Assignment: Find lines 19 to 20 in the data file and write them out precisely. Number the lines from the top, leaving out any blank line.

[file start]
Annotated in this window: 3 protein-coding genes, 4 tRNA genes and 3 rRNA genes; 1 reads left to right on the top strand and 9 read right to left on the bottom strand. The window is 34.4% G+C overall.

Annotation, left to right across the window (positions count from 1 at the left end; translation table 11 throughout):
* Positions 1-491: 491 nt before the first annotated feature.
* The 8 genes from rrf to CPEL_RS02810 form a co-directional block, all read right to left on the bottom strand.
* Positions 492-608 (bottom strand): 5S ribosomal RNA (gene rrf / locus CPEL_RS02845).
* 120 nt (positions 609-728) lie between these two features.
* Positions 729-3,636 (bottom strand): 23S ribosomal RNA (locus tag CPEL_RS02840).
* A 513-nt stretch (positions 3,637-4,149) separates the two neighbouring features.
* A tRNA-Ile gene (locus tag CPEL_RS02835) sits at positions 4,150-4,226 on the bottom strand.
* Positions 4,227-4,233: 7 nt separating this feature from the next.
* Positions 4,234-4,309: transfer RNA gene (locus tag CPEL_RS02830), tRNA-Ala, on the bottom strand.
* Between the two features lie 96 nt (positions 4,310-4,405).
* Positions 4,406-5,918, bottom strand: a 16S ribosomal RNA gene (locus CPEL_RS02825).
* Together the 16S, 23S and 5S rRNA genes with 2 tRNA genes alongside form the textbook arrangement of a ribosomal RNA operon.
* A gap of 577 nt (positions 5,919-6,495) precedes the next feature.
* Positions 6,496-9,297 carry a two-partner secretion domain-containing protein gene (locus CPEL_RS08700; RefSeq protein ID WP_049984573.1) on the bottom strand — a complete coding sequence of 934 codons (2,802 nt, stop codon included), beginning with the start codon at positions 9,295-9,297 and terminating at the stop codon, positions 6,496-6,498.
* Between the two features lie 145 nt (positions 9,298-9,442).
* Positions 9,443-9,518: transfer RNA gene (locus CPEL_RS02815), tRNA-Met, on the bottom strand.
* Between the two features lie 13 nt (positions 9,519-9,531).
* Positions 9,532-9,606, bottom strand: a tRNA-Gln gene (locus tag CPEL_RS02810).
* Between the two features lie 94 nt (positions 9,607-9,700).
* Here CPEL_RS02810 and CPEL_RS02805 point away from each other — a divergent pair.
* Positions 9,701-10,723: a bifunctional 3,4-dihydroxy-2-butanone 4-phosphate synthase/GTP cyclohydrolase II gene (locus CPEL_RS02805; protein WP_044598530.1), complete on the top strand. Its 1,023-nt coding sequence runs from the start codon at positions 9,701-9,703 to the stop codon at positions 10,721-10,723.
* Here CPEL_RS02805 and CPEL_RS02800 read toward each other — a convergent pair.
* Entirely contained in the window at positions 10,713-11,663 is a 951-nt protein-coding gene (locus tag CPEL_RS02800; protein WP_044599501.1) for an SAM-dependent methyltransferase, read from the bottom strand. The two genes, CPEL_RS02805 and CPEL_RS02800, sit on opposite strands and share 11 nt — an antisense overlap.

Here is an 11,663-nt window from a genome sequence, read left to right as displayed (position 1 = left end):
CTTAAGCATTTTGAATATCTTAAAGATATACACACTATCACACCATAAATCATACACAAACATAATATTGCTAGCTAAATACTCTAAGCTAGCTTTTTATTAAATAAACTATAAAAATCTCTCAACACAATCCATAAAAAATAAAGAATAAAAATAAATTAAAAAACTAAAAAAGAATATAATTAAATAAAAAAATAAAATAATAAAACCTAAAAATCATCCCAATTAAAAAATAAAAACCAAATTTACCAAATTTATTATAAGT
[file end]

* Between the two features lie 13 nt (positions 9,519-9,531).
* Positions 9,532-9,606, bottom strand: a tRNA-Gln gene (locus tag CPEL_RS02810).